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At the beginning, Bowe Bergdahl refused to make life easy for his captors. "He was not cooperating," one Taliban commander tells a TIME special correspondent based in Peshawar, Pakistan. Initially, Bergdahl refused to eat as he was moved rapidly around the border region of Pakistan and Afghanistan. After his capture, he was taken first to the Pakistani town of Angoor Adda, which borders the Afghan province of Paktika, where Bergdahl's Army unit was based. Soon after, he was shifted to the thickly forested mountains of North Waziristan's Shawal Valley, where the network of the Taliban-aligned militant leader Sirajuddin Haqqani is headquartered. North Waziristan is a forbidding, xenophobic land of suspicious clans where no stranger goes unnoticed and where perilous terrain makes infiltration by even the most dedicated intelligence agencies extremely difficult. Another militant who, like the others, requested not to be identified, in deference to Taliban rules against speaking to the media, said that once Bergdahl was in Pakistan he was almost entirely beyond the reach of the U.S. military. "We had been waiting for years and years to hunt down such an important bird. Once one fell into our hands, then we knew how to keep it safe and sound."
How Bergdahl fell into the hands of the Haqqani network remains unclear. Within days of his disappearance on June 30, a Taliban commander crowed to the media that his group had captured a drunken American soldier outside his base. Two and a half weeks later, they released a video. Bergdahl, dressed in local garb and showing the beginnings of a wispy beard, said he had been captured after falling behind on a routine foot patrol. Unnamed soldiers from his base, however, told international media outlets that he had wandered into the scrub-covered mountains on his own with his journal and a supply of water, leaving his weapons and armor behind. An unidentified U.S. official told the Associated Press at the time that he had "just walked off" after his guard shift was over.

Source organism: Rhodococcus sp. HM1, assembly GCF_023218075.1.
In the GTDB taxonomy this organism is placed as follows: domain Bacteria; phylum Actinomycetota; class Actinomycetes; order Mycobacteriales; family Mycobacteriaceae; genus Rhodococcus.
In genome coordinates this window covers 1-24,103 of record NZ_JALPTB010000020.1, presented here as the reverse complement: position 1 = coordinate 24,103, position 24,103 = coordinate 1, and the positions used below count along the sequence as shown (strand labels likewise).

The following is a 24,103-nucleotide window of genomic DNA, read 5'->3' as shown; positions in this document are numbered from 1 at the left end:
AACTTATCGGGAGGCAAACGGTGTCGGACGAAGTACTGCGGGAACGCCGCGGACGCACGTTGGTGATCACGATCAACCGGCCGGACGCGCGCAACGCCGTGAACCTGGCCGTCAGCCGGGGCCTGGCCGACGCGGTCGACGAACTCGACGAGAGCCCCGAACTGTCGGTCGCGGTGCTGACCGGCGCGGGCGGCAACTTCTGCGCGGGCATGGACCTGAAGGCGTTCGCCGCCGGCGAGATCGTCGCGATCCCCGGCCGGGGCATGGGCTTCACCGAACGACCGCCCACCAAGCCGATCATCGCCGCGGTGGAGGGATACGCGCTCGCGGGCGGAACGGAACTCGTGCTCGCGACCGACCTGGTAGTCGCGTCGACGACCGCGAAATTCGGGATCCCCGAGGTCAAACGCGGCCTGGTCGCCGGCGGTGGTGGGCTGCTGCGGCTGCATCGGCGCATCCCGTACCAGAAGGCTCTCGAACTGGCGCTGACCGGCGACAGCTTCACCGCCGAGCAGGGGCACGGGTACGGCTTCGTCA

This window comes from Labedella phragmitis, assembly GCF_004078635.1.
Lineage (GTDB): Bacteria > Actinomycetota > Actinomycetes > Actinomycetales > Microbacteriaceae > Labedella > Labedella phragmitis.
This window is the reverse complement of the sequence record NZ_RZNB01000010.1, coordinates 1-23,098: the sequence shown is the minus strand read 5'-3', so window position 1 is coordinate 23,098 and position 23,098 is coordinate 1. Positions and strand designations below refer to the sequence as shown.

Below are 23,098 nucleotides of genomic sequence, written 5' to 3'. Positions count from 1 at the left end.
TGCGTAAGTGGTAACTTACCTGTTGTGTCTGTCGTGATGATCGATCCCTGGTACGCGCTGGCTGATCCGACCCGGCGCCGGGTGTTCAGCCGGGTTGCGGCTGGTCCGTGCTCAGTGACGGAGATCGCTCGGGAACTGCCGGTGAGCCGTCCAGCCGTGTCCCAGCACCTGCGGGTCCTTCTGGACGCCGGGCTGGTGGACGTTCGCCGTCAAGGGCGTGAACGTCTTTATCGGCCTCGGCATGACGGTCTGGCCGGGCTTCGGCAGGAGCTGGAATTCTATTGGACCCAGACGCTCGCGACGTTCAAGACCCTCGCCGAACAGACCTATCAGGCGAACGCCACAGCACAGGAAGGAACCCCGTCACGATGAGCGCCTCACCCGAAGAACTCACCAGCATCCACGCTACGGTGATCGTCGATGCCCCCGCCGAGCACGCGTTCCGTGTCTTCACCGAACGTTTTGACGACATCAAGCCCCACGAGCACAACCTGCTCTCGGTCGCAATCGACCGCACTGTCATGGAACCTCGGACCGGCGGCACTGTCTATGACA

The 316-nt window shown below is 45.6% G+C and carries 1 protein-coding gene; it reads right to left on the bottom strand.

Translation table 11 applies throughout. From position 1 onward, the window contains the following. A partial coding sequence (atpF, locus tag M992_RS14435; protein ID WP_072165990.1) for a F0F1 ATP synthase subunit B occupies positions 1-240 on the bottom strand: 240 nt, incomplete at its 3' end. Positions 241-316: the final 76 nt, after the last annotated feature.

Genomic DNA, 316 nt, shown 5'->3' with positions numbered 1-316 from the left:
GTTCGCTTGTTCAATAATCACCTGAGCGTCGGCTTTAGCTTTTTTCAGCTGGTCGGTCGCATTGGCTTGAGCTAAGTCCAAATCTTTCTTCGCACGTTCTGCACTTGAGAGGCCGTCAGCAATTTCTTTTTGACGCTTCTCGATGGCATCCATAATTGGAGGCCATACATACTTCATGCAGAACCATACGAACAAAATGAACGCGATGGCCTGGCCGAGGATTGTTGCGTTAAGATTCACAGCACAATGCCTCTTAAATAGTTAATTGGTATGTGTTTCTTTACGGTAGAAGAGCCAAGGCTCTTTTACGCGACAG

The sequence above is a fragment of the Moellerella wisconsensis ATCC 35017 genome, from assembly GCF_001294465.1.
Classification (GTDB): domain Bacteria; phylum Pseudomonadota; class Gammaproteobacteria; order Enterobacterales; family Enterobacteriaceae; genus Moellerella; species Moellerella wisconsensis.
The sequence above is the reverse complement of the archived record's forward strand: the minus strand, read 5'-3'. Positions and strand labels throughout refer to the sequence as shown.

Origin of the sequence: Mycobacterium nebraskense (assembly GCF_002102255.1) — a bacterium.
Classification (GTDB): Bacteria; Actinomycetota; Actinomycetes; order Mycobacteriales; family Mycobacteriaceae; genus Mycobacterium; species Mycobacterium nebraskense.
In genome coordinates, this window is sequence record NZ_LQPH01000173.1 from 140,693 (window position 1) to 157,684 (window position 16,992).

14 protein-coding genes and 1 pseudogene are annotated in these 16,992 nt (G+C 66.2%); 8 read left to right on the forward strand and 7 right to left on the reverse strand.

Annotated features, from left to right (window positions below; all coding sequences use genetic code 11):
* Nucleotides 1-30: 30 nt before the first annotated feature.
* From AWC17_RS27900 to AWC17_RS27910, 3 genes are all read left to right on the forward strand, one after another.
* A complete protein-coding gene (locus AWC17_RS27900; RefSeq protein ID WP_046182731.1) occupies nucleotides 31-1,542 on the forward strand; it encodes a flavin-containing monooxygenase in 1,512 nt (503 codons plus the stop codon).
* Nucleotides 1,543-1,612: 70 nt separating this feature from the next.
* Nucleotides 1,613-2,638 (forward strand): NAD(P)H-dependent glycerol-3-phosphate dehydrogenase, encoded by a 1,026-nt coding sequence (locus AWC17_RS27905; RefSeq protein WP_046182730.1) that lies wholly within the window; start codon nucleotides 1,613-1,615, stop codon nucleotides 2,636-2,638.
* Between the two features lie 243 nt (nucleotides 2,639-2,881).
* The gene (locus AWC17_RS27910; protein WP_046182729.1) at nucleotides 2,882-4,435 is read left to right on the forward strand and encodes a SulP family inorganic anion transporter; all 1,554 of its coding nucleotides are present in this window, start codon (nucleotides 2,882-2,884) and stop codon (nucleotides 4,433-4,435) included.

Whatever the truth, Bergdahl was in the custody of one of the most violent factions of the Taliban. After his initial rebelliousness, Bergdahl started cooperating a little more, militants say. At times he was looked after by a group of English-speaking fighters, "so he does not feel bored," says the commander. He drank mineral water and boxed juices and was eventually allowed the foods of his choice, within reason. "Under the rules of melmastia, 'Pashtun hospitality,' he will eat the same foods his captors eat," says Jere Van Dyk, a CBS news consultant who was captured and held for 45 days in 2008 by the same group. "There will be dal, rice, and meat when they can afford it." In the right season, they might offer spinach or eggplant cooked in oil. "They will provide him with soap and toothpaste, all the amenities they can to show that they are taking care of him. He will have a cot and a quilt."
Even though Bergdahl is the only American service member the Taliban have successfully captured, kidnapping and hostage taking have long been tactics of the militant group. Since 2001, fighters in Afghanistan and Pakistan have seized hundreds of aid workers, journalists, wealthy Pakistanis and other people the Taliban considers worthy of ransom or negotiation.